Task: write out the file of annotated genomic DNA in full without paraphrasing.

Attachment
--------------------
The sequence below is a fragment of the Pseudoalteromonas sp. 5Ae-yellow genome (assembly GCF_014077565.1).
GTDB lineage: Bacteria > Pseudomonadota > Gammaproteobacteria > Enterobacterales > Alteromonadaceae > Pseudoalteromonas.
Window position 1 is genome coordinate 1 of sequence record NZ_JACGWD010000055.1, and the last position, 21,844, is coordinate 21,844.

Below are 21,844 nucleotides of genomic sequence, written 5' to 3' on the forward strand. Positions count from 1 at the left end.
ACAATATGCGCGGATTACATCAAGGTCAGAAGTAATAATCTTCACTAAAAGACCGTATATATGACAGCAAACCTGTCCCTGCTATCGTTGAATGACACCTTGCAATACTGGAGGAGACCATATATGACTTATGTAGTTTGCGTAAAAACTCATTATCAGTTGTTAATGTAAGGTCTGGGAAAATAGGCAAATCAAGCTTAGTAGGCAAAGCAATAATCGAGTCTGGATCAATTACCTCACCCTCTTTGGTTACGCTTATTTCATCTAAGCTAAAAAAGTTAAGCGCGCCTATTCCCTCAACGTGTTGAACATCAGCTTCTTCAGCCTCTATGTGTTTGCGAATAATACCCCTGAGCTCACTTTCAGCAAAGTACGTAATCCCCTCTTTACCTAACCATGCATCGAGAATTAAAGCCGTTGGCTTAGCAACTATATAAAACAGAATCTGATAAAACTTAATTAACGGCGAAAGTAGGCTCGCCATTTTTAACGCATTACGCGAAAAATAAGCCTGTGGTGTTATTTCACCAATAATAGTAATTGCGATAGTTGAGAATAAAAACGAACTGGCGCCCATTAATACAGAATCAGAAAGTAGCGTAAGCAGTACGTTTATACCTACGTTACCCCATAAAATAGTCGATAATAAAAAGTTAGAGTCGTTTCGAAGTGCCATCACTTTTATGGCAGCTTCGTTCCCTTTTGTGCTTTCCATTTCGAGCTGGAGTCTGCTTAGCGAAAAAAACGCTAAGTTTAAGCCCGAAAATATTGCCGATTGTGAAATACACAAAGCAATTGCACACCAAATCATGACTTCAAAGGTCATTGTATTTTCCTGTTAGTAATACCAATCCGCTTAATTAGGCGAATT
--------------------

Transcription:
The sequence below is a fragment of the Pseudoalteromonas sp. 5Ae-yellow genome (assembly GCF_014077565.1).
GTDB lineage: Bacteria > Pseudomonadota > Gammaproteobacteria > Enterobacterales > Alteromonadaceae > Pseudoalteromonas.
Window position 1 is genome coordinate 1 of sequence record NZ_JACGWD010000055.1, and the last position, 21,844, is coordinate 21,844.

Below are 21,844 nucleotides of genomic sequence, written 5' to 3' on the forward strand. Positions count from 1 at the left end.
ACAATATGCGCGGATTACATCAAGGTCAGAAGTAATAATCTTCACTAAAAGACCGTATATATGACAGCAAACCTGTCCCTGCTATCGTTGAATGACACCTTGCAATACTGGAGGAGACCATATATGACTTATGTAGTTTGCGTAAAAACTCATTATCAGTTGTTAATGTAAGGTCTGGGAAAATAGGCAAATCAAGCTTAGTAGGCAAAGCAATAATCGAGTCTGGATCAATTACCTCACCCTCTTTGGTTACGCTTATTTCATCTAAGCTAAAAAAGTTAAGCGCGCCTATTCCCTCAACGTGTTGAACATCAGCTTCTTCAGCCTCTATGTGTTTGCGAATAATACCCCTGAGCTCACTTTCAGCAAAGTACGTAATCCCCTCTTTACCTAACCATGCATCGAGAATTAAAGCCGTTGGCTTAGCAACTATATAAAACAGAATCTGATAAAACTTAATTAACGGCGAAAGTAGGCTCGCCATTTTTAACGCATTACGCGAAAAATAAGCCTGTGGTGTTATTTCACCAATAATAGTAATTGCGATAGTTGAGAATAAAAACGAACTGGCGCCCATTAATACAGAATCAGAAAGTAGCGTAAGCAGTACGTTTATACCTACGTTACCCCATAAAATAGTCGATAATAAAAAGTTAGAGTCGTTTCGAAGTGCCATCACTTTTATGGCAGCTTCGTTCCCTTTTGTGCTTTCCATTTCGAGCTGGAGTCTGCTTAGCGAAAAAAACGCTAAGTTTAAGCCCGAAAATATTGCCGATTGTGAAATACACAAAGCAATTGCACACCAAATCATGACTTCAAAGGTCATTGTATTTTCCTGTTAGTAATACCAATCCGCTTAATTAGGCGAATT